"What's up with that?' - Highway cable barriers - ABC 33/40 - Birmingham News, Weather, Sports

"What's up with that?' - Highway cable barriers

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BESSEMER - AL -

One of our ABC 33/40 Facebook friends posted this question to  our "What's up with that!?" section. Hank Edwards wrote concerning the protection barriers on I-20/59 from Bessemer to Birmingham made of cable. He said, "Since applying the wire median barriers, are the barriers of wire causing less injuries or death or is it just a cost saving feature that is being tried out?" 

Focus@4's Edward Burch learned the cable barriers are considered the most versatile and forgiving barrier that's out on the highways, and that those barriers minimize the force on a vehicle and those inside upon impact.

Several sections along that stretch of interstate show signs of past collisions.

The cables have been restored, but bent rails remain. Robin Rhoden, AL-DOT 5th division maintenance engineer says the barriers did its job.

"The main purpose is to reduce the possibility for head on collisions," says Rhoden.
"If a vehicle gets out of control, or leaves the roadway, they absorb the energy and they stretch, and deflect the vehicle back in a safe direction."

Dee Rowe, an AL-DOT engineer says, the reduced impact cuts down on the number of injuries and fatalities to drivers and passengers.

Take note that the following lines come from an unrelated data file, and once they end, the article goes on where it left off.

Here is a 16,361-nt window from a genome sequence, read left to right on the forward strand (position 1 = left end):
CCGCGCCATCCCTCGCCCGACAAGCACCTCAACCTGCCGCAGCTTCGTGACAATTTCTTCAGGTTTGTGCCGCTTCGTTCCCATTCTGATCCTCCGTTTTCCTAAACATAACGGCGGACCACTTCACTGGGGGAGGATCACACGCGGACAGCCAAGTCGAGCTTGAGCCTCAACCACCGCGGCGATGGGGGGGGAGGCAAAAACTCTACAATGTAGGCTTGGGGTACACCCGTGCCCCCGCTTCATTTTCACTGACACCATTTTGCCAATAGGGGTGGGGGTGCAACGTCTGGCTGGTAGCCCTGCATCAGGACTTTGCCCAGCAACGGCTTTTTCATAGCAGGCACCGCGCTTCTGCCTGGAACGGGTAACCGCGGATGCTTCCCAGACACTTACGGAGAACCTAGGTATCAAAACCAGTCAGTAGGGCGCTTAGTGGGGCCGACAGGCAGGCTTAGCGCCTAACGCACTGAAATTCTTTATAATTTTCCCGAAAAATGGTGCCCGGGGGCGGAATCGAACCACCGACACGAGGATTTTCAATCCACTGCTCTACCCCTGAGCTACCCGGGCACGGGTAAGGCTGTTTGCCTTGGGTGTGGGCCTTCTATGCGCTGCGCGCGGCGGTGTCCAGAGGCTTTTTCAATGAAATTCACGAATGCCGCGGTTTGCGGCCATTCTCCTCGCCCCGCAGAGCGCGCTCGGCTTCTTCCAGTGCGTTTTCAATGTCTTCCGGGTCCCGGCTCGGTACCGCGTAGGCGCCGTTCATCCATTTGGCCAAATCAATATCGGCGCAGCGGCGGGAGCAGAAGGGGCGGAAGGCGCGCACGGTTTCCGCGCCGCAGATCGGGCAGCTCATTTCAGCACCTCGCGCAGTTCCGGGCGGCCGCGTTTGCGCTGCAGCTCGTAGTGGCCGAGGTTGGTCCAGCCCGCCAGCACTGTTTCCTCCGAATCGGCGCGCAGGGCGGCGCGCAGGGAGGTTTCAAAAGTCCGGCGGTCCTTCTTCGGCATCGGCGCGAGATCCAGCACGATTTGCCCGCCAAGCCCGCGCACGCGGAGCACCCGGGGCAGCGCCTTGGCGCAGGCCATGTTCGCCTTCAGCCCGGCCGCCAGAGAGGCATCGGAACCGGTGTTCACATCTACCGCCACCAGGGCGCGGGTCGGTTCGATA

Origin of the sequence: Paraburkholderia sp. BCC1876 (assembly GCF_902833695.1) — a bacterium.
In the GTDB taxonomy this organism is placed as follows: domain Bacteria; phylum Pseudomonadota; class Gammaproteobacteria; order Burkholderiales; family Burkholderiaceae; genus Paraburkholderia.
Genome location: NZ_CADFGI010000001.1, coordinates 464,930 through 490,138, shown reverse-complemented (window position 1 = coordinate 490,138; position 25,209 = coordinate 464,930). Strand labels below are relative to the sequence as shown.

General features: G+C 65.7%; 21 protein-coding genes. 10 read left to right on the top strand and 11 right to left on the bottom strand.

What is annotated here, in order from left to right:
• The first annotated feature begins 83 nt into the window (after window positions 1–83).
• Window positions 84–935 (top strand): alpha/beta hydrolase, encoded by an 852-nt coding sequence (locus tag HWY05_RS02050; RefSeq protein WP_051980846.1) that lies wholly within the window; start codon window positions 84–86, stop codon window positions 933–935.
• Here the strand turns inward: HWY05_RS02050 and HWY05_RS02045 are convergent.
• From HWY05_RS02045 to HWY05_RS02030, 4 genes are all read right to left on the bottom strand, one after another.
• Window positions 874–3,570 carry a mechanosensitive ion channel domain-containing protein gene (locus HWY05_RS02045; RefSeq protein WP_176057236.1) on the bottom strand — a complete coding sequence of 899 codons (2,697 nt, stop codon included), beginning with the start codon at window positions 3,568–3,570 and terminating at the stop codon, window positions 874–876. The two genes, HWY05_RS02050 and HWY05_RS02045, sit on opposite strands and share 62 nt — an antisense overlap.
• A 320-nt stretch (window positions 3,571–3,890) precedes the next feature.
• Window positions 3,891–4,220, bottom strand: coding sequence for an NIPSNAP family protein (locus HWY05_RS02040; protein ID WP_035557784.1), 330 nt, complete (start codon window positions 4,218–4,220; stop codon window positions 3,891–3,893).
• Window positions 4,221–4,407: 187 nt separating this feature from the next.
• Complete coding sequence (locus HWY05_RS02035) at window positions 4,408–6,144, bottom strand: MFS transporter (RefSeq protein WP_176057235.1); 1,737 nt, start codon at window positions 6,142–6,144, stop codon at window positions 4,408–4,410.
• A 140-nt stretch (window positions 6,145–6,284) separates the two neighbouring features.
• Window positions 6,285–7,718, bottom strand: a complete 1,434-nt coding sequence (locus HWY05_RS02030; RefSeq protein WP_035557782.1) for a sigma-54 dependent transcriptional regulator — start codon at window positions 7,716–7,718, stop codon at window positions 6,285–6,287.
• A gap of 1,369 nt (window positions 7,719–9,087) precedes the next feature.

"Because the guard rail is stretching, it's not as abrupt of an impact," says Rowe.

The concrete barriers, otherwise known as Jersey barriers, are typically found on metropolitan & high volume highways.

The repairs can cost less but the impact can be much greater.

"The design of the (Jersey) barrier is to redirect the vehicle. But if (the driver) is going fast enough, he is going to get a more sustained, traumatic impact than with the cable," Rowe explains.

Rowe says the cost to install the cable barriers, runs about $20 per foot.

Like guardrails, the cable barriers typically require maintenance and repair immediately after a crash.

Ultimately, "They are safer and it just so happens that they're less expensive also. Their effectiveness is good when it's the proper application," says Rowe.

As for the bent rails remaining to be fixed on I-20/59, contractors are responsible for fixing the barriers in the Bessemer area. AL-DOT says they are talking with those contractors and that they should have all the barriers fully repaired by the end of April.

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